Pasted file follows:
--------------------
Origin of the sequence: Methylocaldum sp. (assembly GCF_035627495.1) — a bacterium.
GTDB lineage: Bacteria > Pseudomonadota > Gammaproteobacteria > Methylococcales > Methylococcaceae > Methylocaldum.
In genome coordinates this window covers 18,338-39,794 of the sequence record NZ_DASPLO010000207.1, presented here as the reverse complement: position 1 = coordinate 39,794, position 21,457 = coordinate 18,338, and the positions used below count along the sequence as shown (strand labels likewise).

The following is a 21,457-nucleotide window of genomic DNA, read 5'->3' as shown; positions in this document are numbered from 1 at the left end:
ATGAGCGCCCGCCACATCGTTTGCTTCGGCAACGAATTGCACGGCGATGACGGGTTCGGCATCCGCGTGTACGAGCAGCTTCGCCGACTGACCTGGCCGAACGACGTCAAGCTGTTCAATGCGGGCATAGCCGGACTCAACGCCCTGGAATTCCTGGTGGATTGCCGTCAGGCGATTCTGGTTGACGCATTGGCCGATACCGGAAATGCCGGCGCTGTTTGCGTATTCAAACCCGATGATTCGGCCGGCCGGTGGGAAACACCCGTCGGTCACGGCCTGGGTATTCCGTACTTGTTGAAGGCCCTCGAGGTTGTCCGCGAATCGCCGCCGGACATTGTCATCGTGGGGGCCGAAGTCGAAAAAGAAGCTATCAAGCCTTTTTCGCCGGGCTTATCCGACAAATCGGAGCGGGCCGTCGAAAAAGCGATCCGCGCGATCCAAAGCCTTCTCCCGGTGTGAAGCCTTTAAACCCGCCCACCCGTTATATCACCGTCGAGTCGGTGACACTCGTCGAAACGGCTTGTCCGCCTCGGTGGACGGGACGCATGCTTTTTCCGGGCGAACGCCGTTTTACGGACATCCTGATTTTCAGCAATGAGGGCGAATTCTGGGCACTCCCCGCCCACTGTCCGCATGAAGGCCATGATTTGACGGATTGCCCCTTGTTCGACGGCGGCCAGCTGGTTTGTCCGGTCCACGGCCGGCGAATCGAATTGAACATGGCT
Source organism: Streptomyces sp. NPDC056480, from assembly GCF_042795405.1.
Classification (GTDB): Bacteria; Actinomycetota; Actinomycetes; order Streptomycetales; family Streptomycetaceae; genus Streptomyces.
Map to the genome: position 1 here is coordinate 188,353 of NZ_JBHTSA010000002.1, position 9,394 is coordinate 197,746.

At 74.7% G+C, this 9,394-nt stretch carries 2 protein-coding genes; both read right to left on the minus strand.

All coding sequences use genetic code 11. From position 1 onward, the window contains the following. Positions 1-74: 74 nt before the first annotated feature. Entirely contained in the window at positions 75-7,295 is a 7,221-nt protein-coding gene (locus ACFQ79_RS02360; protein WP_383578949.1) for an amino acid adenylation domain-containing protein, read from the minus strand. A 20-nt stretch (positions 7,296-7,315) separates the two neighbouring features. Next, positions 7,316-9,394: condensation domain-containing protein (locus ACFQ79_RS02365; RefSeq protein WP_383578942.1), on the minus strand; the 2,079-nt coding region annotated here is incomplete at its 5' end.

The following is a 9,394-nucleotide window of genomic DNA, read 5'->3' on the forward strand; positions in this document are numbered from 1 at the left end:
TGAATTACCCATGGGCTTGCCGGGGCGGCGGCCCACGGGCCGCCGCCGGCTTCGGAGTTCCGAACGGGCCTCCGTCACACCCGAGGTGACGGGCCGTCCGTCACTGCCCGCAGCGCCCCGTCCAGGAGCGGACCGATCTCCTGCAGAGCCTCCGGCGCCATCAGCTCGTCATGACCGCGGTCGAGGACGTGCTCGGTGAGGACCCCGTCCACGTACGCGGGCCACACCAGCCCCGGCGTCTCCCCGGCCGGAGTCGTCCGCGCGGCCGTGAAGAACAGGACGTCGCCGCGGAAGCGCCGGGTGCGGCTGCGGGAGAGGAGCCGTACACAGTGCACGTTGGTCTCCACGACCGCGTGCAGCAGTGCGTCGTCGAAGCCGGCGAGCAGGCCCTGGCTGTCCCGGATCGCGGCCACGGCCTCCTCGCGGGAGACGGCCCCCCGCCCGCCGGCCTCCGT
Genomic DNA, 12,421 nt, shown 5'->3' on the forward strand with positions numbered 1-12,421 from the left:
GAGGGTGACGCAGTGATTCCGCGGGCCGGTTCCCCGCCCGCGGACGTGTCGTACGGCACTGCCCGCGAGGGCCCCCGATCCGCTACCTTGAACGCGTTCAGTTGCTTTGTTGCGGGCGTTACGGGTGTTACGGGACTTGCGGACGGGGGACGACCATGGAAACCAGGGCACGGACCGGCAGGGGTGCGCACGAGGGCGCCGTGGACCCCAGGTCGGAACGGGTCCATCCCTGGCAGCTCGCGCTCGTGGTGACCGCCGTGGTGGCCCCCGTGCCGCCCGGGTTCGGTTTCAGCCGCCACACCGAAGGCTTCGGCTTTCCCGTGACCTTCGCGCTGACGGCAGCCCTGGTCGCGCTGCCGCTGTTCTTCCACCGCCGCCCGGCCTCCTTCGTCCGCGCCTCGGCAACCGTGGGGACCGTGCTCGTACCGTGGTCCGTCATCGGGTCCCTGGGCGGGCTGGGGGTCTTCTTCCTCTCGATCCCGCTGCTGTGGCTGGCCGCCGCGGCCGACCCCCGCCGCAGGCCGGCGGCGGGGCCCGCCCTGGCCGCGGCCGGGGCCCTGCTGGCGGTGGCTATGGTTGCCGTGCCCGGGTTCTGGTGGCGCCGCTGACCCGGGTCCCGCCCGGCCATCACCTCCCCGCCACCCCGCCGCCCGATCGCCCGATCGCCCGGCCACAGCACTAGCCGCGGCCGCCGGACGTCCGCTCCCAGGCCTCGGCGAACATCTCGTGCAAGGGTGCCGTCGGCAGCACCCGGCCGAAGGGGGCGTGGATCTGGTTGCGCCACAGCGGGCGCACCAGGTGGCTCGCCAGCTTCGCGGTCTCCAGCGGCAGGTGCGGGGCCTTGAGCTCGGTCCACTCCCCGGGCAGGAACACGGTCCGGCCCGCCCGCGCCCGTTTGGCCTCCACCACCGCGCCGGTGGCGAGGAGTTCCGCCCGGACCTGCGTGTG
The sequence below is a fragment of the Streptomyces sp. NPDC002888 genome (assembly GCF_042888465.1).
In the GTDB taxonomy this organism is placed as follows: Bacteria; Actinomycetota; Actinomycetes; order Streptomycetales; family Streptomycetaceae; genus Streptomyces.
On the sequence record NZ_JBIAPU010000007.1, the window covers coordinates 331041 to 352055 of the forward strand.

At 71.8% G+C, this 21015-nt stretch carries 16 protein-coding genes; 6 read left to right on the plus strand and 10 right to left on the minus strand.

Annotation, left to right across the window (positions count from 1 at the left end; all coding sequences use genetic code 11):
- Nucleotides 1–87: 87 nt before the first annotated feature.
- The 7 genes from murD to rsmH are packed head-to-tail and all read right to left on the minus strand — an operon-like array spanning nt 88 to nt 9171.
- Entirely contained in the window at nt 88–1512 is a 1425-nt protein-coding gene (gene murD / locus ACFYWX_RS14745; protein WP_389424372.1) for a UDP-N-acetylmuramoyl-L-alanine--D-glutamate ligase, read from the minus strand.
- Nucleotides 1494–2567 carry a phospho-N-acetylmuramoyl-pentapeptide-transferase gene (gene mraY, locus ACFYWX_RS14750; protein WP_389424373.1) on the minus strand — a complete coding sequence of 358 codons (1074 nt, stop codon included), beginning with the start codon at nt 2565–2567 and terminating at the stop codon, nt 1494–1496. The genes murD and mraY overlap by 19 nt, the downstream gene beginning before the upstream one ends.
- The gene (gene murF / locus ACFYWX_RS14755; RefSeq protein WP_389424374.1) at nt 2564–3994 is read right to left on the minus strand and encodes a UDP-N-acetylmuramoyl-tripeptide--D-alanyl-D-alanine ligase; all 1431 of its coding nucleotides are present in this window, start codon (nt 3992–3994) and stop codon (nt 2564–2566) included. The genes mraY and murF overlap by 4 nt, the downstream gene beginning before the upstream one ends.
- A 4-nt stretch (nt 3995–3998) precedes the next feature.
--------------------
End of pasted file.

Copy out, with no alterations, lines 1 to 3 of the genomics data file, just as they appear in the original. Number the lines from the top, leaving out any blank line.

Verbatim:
Origin of the sequence: Methylocaldum sp. (assembly GCF_035627495.1) — a bacterium.
GTDB lineage: Bacteria > Pseudomonadota > Gammaproteobacteria > Methylococcales > Methylococcaceae > Methylocaldum.
In genome coordinates this window covers 18,338-39,794 of the sequence record NZ_DASPLO010000207.1, presented here as the reverse complement: position 1 = coordinate 39,794, position 21,457 = coordinate 18,338, and the positions used below count along the sequence as shown (strand labels likewise).